YULE ON THE CALENDAR: Yule is actually a span of thirteen days, usually counted from the night before the solstice (19 or 20 December, as it varies from year to year), to the thirteenth night, (usually January 6 called "Twelfth Night" later by Christians). Bede called Yule eve "Mother Night", and it is thought this night was devoted to honouring the Idises (or Disir, female ancestral spirits) the family protectors. The Solstice itself, either 20, 21 or 22 December, is the most important of the days, when the dead and other beings of the dark fare most freely, Winter arrives, and humans are closest to the spirit worlds. Jölföđr (Yule-father) and Jölnir (Yule) are names of Odin. Some think Odin was the original "Alf" or gift-giving "Elf" ( Julesvenn in Denmark, Jultomten in Sweden, and Julenissen in Norway). Before Santa Claus was popularised in the Victorian era as a fat jolly Elf, he was seen as tall and lean, wearing a dark cloak, not a red and white tunic. Earlier legends describe "Santa" as riding a white horse, not driving a sleigh pulled by reindeer. This reminds us of Odin's steed Sleipner. The elder "Yule Elf" was a bit stern also, and could be quite a terrifying figure, especially to rude or ill-willed folk. This forbidding Yule Father probably arose from ancient legends of the Odensjakt or Wild Host who during Yule tide ride the stormy Winter skies, led by Odin as Oskoreidi. Sometimes people would be taken to join the Wild Host in tumultuous flight. In the Christian era folklore advised people to stay inside at night to avoid the furious Host, which was much feared.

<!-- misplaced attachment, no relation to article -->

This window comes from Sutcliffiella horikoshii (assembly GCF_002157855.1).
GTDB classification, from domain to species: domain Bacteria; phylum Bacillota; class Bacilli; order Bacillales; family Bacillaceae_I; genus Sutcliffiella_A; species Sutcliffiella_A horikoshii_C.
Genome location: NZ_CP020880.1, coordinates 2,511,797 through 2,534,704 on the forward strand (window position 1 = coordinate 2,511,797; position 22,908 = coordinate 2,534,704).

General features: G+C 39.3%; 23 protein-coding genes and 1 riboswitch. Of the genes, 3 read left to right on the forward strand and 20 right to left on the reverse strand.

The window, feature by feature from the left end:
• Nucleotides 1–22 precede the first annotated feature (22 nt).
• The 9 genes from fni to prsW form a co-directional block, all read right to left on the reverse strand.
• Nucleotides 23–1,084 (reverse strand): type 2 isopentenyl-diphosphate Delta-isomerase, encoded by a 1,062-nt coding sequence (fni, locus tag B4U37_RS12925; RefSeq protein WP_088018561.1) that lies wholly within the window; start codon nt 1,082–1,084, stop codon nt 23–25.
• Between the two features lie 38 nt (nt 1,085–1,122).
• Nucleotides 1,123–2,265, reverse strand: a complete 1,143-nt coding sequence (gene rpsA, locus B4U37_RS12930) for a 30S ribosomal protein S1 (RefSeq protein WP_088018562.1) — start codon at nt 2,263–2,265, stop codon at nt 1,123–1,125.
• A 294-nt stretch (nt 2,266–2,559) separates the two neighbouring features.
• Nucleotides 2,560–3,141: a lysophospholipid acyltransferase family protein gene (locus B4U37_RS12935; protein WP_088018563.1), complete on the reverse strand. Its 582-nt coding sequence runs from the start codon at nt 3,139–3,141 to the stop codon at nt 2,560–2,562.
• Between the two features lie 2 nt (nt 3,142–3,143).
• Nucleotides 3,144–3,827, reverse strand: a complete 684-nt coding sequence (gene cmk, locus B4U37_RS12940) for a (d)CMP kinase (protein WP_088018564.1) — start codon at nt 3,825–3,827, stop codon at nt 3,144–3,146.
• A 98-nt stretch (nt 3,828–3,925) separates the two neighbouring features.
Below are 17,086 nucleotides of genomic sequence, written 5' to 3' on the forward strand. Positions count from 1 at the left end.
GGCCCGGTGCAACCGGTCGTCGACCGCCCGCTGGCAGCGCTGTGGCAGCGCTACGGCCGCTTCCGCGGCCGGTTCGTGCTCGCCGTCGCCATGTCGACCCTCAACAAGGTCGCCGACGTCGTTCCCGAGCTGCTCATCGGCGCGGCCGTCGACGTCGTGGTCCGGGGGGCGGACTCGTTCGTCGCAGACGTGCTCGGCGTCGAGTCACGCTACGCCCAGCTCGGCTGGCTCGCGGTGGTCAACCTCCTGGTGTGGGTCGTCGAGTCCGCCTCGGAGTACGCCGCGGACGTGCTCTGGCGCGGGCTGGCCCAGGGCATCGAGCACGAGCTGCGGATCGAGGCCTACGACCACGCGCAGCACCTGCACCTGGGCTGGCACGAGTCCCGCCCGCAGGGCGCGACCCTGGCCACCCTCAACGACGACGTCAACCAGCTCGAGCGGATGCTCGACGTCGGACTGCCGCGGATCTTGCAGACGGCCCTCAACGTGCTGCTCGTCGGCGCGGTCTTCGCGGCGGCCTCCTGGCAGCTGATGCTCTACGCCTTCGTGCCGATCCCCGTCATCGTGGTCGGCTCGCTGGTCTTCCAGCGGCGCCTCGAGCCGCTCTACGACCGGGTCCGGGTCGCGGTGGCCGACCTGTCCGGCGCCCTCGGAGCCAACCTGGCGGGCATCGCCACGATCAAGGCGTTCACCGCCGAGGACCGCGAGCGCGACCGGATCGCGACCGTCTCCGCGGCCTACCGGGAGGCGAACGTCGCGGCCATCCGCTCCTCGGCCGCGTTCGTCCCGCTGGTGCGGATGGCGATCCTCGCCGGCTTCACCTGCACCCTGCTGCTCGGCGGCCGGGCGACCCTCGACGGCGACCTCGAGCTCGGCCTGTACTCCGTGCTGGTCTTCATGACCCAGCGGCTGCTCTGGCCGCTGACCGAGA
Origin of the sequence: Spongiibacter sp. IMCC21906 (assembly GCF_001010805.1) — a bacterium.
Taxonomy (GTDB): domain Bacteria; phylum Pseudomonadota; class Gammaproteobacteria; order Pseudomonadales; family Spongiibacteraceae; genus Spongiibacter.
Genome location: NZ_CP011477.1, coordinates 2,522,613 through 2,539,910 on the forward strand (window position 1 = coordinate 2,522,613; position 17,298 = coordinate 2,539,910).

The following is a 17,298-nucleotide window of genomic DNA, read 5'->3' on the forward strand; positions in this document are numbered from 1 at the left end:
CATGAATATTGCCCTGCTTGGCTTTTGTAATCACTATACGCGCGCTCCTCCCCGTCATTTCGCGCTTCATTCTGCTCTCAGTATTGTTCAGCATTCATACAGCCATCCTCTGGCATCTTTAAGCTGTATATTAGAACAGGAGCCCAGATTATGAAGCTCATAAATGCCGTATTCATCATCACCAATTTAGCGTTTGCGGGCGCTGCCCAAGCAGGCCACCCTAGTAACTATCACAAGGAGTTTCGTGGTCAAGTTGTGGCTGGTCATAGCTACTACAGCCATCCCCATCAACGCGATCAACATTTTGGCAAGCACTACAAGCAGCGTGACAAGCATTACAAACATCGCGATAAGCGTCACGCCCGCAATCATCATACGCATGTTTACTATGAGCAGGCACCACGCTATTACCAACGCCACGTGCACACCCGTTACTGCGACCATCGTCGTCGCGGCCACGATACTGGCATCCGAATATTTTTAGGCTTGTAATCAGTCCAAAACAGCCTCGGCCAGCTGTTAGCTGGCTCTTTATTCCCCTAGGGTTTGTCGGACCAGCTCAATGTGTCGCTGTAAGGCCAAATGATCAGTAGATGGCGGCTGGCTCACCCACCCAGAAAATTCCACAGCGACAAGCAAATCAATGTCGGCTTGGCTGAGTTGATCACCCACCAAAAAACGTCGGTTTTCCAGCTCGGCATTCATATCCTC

CHRISTMAS MOVED TO SOLSTICE: In the fourth century AD When Pope Julius I decided to celebrate Christmas around the Winter Solstice, the Yule log tradition continued, but the fire came to represent the light of the Savior instead of the light of the Sun. On or about Christmas Eve, a big log was brought into a home or large hall. Songs were sung and stories told. Children danced. Offerings of food and wine and decorations were placed upon it. Personal faults, mistakes and bad choices were burned in the flame so everyone's new year would start with a clean slate. The log was never allowed to burn completely, a bit was kept in the house to start next years log.